By 2006, goth/death/doom ensemble Draconian had two critically acclaimed albums under their metal-studded belts, and nearly a dozen years of experience overall (most of it spent shopping demo after demo to record companies in the late '90s), but they weren't quite ready to produce an entire album's worth of new songs. So the Swedish septet decided to make a small compromise with their next release for Napalm Records, The Burning Halo, by recording three brand new tracks, re-recording three more from their 1999 demo, The Closed Eyes of Paradise, and rounding everything out with a pair of covers. Luckily, the resulting patchwork still made for a very convincing, nearly seamless proper album, thanks to the band's deep stores of inspiration, super-sized song-lengths, and the quality of their unused back catalog. The dramatically titled "She Dies" gets the ball rolling in fittingly depressing fashion, via laconic harmonies, gradually unfurling heavier guitar crunch, sweeping keyboards, delicate piano, and the "beauty and the beast' interchange between vocalists Lisa Johansson and Anders Jacobsson. Along with subsequent behemoths "Through Infectious Waters" and "The Dying" (both more dynamically varied), its power lies not only in these sharp contrasts of dark and light, but also Draconian's uncommon ability for draping luxurious orchestrations over such coarse death metal granite. The same is true for the trio of reworked older gems that follow, including the comparatively speedy and concise highlight "Serenade of Sorrow" (just five minutes!), the especially surprising "The Morningstar" (featuring a frenzied blast-beat passage), and the mold-breaking "The Gothic Embrace," which piles on some electronic beats and spoken vocals from Jacobsson. The album wraps up with two covers: the first being a stylistically suitable cover by obscure band Ekseption called "On Sunday They Will Kill the World" and the second a decidedly misplaced romp through Pentagram's "Forever My Queen," which, if nothing else, sees Draconian fulfilling their doom community service. That final sore thumb notwithstanding, though, The Burning Halo rolls so incredibly smoothly that many listeners may not even realize its mixed and matched origins, and therein lies its unexpected triumph.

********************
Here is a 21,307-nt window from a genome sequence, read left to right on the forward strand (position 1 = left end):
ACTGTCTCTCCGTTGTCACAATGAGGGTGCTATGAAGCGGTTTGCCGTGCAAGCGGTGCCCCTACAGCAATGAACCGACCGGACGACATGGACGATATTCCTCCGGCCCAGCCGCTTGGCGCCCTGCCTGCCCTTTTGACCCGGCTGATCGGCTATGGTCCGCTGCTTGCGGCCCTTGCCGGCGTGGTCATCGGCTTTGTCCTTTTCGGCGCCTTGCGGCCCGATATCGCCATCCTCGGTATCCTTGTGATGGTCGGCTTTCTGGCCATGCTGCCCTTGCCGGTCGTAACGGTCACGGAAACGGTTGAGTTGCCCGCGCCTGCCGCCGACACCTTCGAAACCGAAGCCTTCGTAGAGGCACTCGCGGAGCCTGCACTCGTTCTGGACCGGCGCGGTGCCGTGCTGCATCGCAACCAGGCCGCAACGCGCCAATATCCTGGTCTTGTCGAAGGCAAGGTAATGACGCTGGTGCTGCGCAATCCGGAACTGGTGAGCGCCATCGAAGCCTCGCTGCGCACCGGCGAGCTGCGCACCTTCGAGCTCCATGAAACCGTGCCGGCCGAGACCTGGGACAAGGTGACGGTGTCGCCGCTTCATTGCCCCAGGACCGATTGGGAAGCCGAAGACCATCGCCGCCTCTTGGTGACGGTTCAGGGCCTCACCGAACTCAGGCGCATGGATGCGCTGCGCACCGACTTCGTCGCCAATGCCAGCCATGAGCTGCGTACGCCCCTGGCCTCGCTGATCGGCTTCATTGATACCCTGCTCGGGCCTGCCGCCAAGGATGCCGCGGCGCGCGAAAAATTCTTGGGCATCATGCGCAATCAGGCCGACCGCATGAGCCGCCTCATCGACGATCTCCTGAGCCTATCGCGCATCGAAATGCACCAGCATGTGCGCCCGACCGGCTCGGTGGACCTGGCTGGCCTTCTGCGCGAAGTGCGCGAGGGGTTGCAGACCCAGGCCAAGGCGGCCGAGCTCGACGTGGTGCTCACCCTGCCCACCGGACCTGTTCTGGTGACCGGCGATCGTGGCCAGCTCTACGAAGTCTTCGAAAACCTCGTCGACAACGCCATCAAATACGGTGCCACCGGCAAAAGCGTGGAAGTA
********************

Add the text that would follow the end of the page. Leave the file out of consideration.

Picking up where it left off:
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AllMusic Review by Eduardo Rivadavia